Using my digital wireframes, I created a low-fidelity prototype and conducted my first of two rounds of usability testing. I asked for participant volunteers on social media and gathered five participants for this usability study. View the prototype here.
This was a moderated study. Each participant was given a series of tasks to complete in the prototype and asked to reflect on their experience. The research goal of the study was to determine if users could easily customize and create recipes, create daily schedules or meal plans, and determine ingredient needs for chosen recipes.
Participant feedback was largely positive, but testing revealed a few user pain points. Testing with actual bakers as some of my participants also highlighted a couple of gaps that are essential to a fluid workflow at a bakery.
I used affinity mapping to help uncover themes and develop insights from the study.
Visit the case study to see specific examples of how I addressed these findings.
Findings from the study helped guide my designs from wireframes to mockups. I used Figma to design high-fidelity mockups for the app. As I developed and iterated on my designs, I expanded my style guide into a design system that could be used by UX engineers as the project entered development. I created reusable components that took into account how I wanted the app to be branded and would be ready to easily hand off to a product engineer after design. I used a light color scheme with a few bold colors to add interest and emphasis to the designs. The light background provides a neutral backdrop for bold food images. I integrated playful iconography to reflect the bakery theme throughout the design, such as a donut inside a magnifying glass and a chef hat next to a stopwatch.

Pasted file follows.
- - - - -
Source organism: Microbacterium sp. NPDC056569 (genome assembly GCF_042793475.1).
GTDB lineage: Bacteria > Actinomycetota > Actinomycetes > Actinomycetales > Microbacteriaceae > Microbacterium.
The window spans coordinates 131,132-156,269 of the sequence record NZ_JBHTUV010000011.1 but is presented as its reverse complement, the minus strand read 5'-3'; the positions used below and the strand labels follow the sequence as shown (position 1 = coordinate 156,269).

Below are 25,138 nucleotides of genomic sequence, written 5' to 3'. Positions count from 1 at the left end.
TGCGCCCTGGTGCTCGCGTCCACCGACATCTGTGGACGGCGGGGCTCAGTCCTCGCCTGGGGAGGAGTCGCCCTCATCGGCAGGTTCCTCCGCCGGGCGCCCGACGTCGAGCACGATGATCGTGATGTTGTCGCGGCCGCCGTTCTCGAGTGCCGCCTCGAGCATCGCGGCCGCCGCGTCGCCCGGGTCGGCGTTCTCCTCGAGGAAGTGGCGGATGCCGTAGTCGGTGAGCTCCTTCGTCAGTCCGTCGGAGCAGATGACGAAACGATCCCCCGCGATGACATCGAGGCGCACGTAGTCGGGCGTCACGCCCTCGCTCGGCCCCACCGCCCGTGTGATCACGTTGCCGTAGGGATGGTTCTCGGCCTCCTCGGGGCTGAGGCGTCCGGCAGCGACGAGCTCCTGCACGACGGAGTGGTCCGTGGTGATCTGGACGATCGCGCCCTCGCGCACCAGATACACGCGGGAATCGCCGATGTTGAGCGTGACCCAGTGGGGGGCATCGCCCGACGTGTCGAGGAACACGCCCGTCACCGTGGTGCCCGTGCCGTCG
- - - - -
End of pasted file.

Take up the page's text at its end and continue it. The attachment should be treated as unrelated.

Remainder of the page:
The final high-fidelity prototype presented cleaner user flows for creating, customizing, and scheduling a recipe. It also provided search options for users to find and save recipes from across the web. View the high-fidelity prototype here.
The second round of usability testing was set up as a moderated usability study like the first one. Participants found the user flow less complicated and overall comments were that the app was straightforward and easy to navigate.
The suggested changes were to make tasks clickable to eliminate users having to navigate to the recipe to view details and to add a button on the home screen to view tasks for all recipes on the schedule that day in addition to tasks for individual recipes. I was able to accommodate both of these changes after the study and believe they did enhance the user experience.
I designed this as a conceptual piece so that I could do a deep dive into user research and be fully immersed in the UX design process. I loved getting that connection with users and seeing how the design for the app changed and adapted throughout the process to reflect user needs. Were I to continue to develop this project, my next steps would be to iterate on the last round of feedback from my usability study. I would continue to iterate until I was satisfied with the user flow and and then package my files to send to a UX Engineer for development.